The jangle factor

Byrds founder and guitarist Roger McGuinn turned his 12-string Rickenbacker into one of rock music’s signature sounds

Roger McGuinn, holding the guitar that changed the sound of rock.

Roger McGuinn, holding the guitar that changed the sound of rock.

8 p.m. Saturday, November 6; at the 24th Street Theatre, 2741 24th Street; with Bodhi Busick; $32.50.

There are many great sonic signatures in classic rock and soul.

A few sounds that are instantly identifiable: the double-stop locomotive urgency of Chuck Berry’s guitar solos, the dancing wallop of Charlie Watts’ drums on Rolling Stones records, and the pulsating bottom line of James Jamerson’s bass on any 1960s-vintage Motown platter.

Here’s one more: The grand cathedral of sound erected by Roger McGuinn’s electrified Rickenbacker 12-string guitar.

You can hear it on old Byrds records, like in McGuinn’s stunning solo break on “The Bells of Rhymney,” or his intro to the band’s first big hit, a cover of Bob Dylan’s “Mr. Tambourine Man.” The sound comes rushing like a flurry of chiming notes, the musical equivalent of red, gold and yellow leaves cascading earthward in the azure sky of a perfect fall day, some leaves briefly exploding with illumination from a distant sun.

What’s remarkable is that McGuinn is still making the same joyful noise today. On a CD titled Limited Edition, released earlier this year on his own label, McGuinn applied the magic from his Rickenbacker 370/12 model electric guitar to a number of classic tunes, including such public-domain staples as “Shenandoah,” “When the Saints Go Marching In,” “Saint James Infirmary” and “Shady Grove” (the latter a rather sketchy experiment at fusing folk music with hip-hop). “I did this new record because I was getting a lot of requests from people to do another Rickenbacker-oriented CD,” he admitted.

Most of those songs can be found in a section of McGuinn’s Web site (at titled McGuinn’s Folkden, where he has archived more than 100 downloadable MP3 files of old songs, with lyrics and chord notations. “I started doing that back in November 1995,” he explained, “because the traditional side of folk music was becoming obscure. The singer-songwriters were taking over folk music, and it was all new material, none of the old.” The Folkden presented an opportunity for McGuinn to use the Internet’s potential for grassroots distribution. (Two years later, Smithsonian Folkways Recordings reissued folklorist Harry Smith’s landmark Anthology of American Folk Music sets, which turned many 1950s and ’60s folkies on to the same kind of 78-rpm-era source material, as a six-CD box.)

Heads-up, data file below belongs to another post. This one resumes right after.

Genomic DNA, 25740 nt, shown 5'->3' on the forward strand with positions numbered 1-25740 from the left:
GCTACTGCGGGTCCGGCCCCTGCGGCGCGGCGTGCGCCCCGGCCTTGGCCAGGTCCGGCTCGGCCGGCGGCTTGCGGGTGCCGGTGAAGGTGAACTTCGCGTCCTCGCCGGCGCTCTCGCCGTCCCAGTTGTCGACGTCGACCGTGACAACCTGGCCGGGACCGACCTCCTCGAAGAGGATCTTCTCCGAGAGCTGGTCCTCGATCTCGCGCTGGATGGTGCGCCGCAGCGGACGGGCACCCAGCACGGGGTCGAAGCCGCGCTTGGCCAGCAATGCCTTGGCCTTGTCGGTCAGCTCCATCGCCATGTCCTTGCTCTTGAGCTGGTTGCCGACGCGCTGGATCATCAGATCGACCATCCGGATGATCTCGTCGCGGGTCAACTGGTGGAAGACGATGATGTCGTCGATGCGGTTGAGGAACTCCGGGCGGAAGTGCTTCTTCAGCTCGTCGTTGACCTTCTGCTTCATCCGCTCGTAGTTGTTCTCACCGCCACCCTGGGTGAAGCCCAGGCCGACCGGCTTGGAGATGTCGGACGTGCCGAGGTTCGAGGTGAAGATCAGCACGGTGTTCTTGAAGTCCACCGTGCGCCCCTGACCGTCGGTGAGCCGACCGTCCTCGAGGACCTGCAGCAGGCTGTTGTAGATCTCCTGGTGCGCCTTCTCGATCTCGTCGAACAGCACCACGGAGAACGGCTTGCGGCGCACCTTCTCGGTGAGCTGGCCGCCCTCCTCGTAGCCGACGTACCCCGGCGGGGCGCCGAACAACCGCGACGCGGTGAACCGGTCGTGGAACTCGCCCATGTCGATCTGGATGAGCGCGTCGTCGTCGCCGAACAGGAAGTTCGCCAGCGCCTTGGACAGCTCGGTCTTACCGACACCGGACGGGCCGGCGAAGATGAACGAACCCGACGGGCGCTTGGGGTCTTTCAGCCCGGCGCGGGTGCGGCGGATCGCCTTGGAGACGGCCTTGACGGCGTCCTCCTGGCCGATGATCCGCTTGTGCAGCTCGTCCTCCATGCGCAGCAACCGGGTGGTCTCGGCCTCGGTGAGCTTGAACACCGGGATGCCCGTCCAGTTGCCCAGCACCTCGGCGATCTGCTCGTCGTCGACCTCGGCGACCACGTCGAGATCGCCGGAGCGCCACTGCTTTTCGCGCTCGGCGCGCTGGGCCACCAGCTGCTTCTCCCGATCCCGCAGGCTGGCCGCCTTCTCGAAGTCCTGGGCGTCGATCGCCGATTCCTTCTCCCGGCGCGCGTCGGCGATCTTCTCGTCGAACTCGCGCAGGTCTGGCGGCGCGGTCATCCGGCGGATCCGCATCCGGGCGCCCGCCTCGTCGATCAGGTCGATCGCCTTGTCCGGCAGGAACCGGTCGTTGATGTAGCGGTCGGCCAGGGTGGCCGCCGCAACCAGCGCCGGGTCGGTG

To open Limited Edition, McGuinn duplicated the Byrds’ sound—with soaring harmonies mated to a conventional, Byrds-like rock track and the Rickenbacker supplying the ear candy—on a version of the familiar George Harrison-penned Beatles song “If I Needed Someone.”

“George was a friend of mine,” McGuinn said. “He had turned me on to the 12-string Rickenbacker back in 1964. When he died, I wanted to do something—and actually, the song ‘If I Needed Someone’ was based on a lick that I did with the Byrds, on the Pete Seeger song ‘The Bells of Rhymney.’”

McGuinn, a Chicago native who cut his teeth in that city’s folk-revival scene, first heard the Rickenbacker 12-string in the Beatles’ 1964 film A Hard Day’s Night. He was living in Los Angeles—after a stint at New York’s Brill Building, where he wrote for Bobby Darin—and began playing Beatles covers at folk-music gigs. What resulted from that was McGuinn’s band the Byrds, which wedded the Beatles’ electric urgency and harmony singing to Bob Dylan’s reinvention of folk music. In 1966, McGuinn added John Coltrane’s free jazz into the mix—listen to McGuinn’s solo on “Eight Miles High”—and two years later, he and bandmate Gram Parsons invented country rock via the Byrds’ album Sweetheart of the Rodeo.

When McGuinn, who now lives in Orlando, Fla., performs live these days, he goes solo, running his Rickenbacker into a Sennheiser wireless device hooked up to what he calls a “jangle box,” which is connected via direct input into the sound board. “I don’t use an amp,” he said, although back in the Byrds’ early days, he plugged into an Epiphone amp. “It was all I could afford then,” he said.

McGuinn’s concert in Sacramento on Saturday will mark the return of the recently remodeled 24th Street Theatre, inside the Sierra 2 Community Center in Curtis Park, as a performing venue.